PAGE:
Without doubt, the country needs these foreign workers in our homes, estates, construction sites and restaurants. In fact, there are about 500,000 jobs available for these foreigners.
These are manual jobs shunned by Malaysians because the pay and working conditions are regarded as unattractive. If employers were to pay higher salaries to attract locals, it would only increase production costs, which would make Malaysia less competitive from an economic point of view.
Like it or not, the country needs these foreigners even if most of us do not want so many of them. With a population of only 25 million, the huge number of immigrants is certainly not good from a security standpoint.
The number of legal foreign workers outnumber our police force of only 80,000. Their presence, especially Indonesians with families, has put a strain on our medical and education facilities. Some have even posed a security threat.
While Malaysia has become a favourite home away from home for these foreign labourers, we have not been successful in attracting the best brains. The programme to attract Malaysian professionals, launched in 2001, has not taken off as planned either.
It was reported that only 300 doctors and engineers took up offers under the "returning professionals" campaign because many were unwilling to settle for the lower salaries in Malaysia.Human Resources Minister Datuk Dr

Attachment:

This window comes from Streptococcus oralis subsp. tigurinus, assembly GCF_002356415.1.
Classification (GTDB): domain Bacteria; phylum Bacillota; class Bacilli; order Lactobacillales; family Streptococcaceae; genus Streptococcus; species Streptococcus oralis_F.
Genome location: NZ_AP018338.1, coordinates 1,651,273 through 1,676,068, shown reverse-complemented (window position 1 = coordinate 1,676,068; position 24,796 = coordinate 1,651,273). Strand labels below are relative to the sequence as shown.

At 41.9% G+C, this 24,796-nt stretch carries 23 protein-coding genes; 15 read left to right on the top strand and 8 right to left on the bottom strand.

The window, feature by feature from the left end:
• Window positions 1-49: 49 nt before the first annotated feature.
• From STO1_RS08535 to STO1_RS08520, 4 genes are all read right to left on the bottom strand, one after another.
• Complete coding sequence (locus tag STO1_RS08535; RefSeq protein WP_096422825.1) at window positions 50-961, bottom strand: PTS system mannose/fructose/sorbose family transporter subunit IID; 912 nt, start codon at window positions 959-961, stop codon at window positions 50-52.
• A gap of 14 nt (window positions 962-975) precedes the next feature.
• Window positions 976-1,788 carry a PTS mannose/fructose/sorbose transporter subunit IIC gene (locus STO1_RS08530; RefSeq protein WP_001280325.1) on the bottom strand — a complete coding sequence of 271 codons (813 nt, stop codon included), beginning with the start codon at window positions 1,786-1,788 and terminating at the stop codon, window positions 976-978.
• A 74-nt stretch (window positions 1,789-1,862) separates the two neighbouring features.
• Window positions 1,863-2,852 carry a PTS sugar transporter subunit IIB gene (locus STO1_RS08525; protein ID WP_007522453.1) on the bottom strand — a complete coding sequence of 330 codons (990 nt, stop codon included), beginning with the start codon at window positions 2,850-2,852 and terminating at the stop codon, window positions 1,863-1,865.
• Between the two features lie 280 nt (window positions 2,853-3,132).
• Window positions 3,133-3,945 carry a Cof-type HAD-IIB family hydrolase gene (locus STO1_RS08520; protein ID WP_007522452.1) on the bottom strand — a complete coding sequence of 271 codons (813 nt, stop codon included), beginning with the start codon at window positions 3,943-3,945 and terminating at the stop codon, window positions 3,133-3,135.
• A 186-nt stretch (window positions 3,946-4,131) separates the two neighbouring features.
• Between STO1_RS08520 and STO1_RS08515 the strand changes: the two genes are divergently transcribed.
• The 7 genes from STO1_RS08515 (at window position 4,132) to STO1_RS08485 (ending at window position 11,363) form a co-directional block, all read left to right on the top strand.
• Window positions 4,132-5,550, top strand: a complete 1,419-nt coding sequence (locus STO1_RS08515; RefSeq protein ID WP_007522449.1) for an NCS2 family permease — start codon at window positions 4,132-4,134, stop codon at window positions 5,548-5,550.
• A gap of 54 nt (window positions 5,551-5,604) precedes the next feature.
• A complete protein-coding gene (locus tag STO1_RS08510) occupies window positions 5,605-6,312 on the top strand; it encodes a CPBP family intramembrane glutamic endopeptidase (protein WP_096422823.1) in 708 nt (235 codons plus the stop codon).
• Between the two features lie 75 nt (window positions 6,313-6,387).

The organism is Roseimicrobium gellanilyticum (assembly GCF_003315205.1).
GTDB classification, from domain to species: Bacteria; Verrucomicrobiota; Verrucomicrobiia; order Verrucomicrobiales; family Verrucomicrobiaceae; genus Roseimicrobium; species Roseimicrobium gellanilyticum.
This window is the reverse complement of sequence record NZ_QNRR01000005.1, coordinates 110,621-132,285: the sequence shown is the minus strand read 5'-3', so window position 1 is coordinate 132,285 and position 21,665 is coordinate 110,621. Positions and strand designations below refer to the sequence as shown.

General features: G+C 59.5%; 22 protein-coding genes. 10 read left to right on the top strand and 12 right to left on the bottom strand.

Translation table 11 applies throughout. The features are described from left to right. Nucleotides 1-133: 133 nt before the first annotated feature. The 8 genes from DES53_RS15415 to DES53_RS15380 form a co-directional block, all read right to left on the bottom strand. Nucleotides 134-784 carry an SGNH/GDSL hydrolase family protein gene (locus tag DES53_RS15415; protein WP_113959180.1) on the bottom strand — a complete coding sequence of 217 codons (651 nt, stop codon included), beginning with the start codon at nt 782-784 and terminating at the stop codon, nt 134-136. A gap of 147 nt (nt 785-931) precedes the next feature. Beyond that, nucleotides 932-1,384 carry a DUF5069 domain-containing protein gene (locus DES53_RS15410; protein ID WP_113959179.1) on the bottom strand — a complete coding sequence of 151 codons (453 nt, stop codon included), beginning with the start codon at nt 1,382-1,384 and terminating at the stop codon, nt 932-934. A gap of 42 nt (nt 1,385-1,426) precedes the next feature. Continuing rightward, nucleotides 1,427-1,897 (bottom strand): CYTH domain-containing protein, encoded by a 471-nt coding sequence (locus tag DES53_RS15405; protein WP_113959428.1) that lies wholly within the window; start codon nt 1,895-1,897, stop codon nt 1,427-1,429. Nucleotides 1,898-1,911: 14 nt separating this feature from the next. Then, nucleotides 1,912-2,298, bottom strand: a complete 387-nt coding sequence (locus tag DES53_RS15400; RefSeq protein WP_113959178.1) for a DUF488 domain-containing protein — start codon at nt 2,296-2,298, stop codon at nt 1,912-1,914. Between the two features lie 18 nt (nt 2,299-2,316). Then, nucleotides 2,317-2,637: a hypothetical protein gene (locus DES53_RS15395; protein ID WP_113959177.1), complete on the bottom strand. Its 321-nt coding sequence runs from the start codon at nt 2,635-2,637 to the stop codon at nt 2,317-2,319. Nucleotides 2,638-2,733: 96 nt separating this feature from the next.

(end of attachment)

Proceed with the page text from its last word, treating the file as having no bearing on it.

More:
Fong Chan Onn said the main snag was the reduced income despite the many incentives offered.
While doctors are easily absorbed by medical centres and private hospitals, information technology engineers say they find it difficult to get jobs that commensurate with their expectations.
The campaign was aimed at filling vacancies in six fields – information and communications technology, manufacturing industries, science and technology, arts, finance and medicine.
The Government, however, should not give up on this push for more professionals to work in Malaysia because their expertise and skills will greatly benefit the country.
The present non-monetary incentives include the right to bring back two cars and two years' income. Their children and spouses, who are non-citizens, would be given permanent residence status.
The Human Resources Ministry has taken the right step but what it needs is the support of the private sector in its promotion campaign. A more concerted programme can be carried out overseas to explain the opportunities and incentives offered. A one-stop agency may be needed to help reduce red tape.
Malaysia needs to create the right environment if we are serious in wanting to attract the best, regardless of whether they are Malaysians or foreigners, to work here.
We also need to find out from these professionals what we can offer to create a conducive and congenial environment to woo top talent to Malaysia.
In the academic world, many feel that our universities lack the facilities and leadership to strive for cutting-edge research. Some even feel that we still do not fully comprehend the looming competition resulting from globalisation.
As for the smaller pay cheques, these professionals must understand that Malaysia has a lower cost of living.
It must be impressed upon them that one can earn a higher salary in Tokyo and live in a cramped apartment, while in Malaysia a lower income could be sufficient for a landed property.
It is heartening to hear Prime Minister Datuk Seri Abdullah Ahmad Badawi give his personal assurance to Indian IT professionals that they are welcome in Malaysia.
During his visit in December, he urged Indian professionals to consider Malaysia as their second base, or even second home, because there was much to gain from working together.
Malaysia needs to attract the best brains – not just the cheapest labourers – to drive forward in a highly competitive globalised world.